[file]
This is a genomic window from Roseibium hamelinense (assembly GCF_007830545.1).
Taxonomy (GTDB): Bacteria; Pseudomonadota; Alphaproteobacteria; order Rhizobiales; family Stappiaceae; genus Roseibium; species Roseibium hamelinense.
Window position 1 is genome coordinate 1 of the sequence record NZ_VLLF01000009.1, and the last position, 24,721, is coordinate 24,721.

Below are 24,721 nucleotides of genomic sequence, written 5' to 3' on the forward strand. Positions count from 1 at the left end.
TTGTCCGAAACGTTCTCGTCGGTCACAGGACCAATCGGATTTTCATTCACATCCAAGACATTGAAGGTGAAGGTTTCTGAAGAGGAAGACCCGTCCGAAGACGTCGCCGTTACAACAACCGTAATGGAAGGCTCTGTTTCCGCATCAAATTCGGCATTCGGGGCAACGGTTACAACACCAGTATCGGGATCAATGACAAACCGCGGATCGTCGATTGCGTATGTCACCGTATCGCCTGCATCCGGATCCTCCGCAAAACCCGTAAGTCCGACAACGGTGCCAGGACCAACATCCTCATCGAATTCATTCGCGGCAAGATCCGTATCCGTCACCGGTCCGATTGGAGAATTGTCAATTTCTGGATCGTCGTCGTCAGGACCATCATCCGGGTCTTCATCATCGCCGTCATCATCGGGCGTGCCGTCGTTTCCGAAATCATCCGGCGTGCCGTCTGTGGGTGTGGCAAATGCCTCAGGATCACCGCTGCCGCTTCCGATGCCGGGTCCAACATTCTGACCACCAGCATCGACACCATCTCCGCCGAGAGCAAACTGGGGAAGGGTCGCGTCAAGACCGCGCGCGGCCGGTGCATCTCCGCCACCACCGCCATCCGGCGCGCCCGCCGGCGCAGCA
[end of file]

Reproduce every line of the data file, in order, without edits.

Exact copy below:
This is a genomic window from Roseibium hamelinense (assembly GCF_007830545.1).
Taxonomy (GTDB): Bacteria; Pseudomonadota; Alphaproteobacteria; order Rhizobiales; family Stappiaceae; genus Roseibium; species Roseibium hamelinense.
Window position 1 is genome coordinate 1 of the sequence record NZ_VLLF01000009.1, and the last position, 24,721, is coordinate 24,721.

Below are 24,721 nucleotides of genomic sequence, written 5' to 3' on the forward strand. Positions count from 1 at the left end.
TTGTCCGAAACGTTCTCGTCGGTCACAGGACCAATCGGATTTTCATTCACATCCAAGACATTGAAGGTGAAGGTTTCTGAAGAGGAAGACCCGTCCGAAGACGTCGCCGTTACAACAACCGTAATGGAAGGCTCTGTTTCCGCATCAAATTCGGCATTCGGGGCAACGGTTACAACACCAGTATCGGGATCAATGACAAACCGCGGATCGTCGATTGCGTATGTCACCGTATCGCCTGCATCCGGATCCTCCGCAAAACCCGTAAGTCCGACAACGGTGCCAGGACCAACATCCTCATCGAATTCATTCGCGGCAAGATCCGTATCCGTCACCGGTCCGATTGGAGAATTGTCAATTTCTGGATCGTCGTCGTCAGGACCATCATCCGGGTCTTCATCATCGCCGTCATCATCGGGCGTGCCGTCGTTTCCGAAATCATCCGGCGTGCCGTCTGTGGGTGTGGCAAATGCCTCAGGATCACCGCTGCCGCTTCCGATGCCGGGTCCAACATTCTGACCACCAGCATCGACACCATCTCCGCCGAGAGCAAACTGGGGAAGGGTCGCGTCAAGACCGCGCGCGGCCGGTGCATCTCCGCCACCACCGCCATCCGGCGCGCCCGCCGGCGCAGCA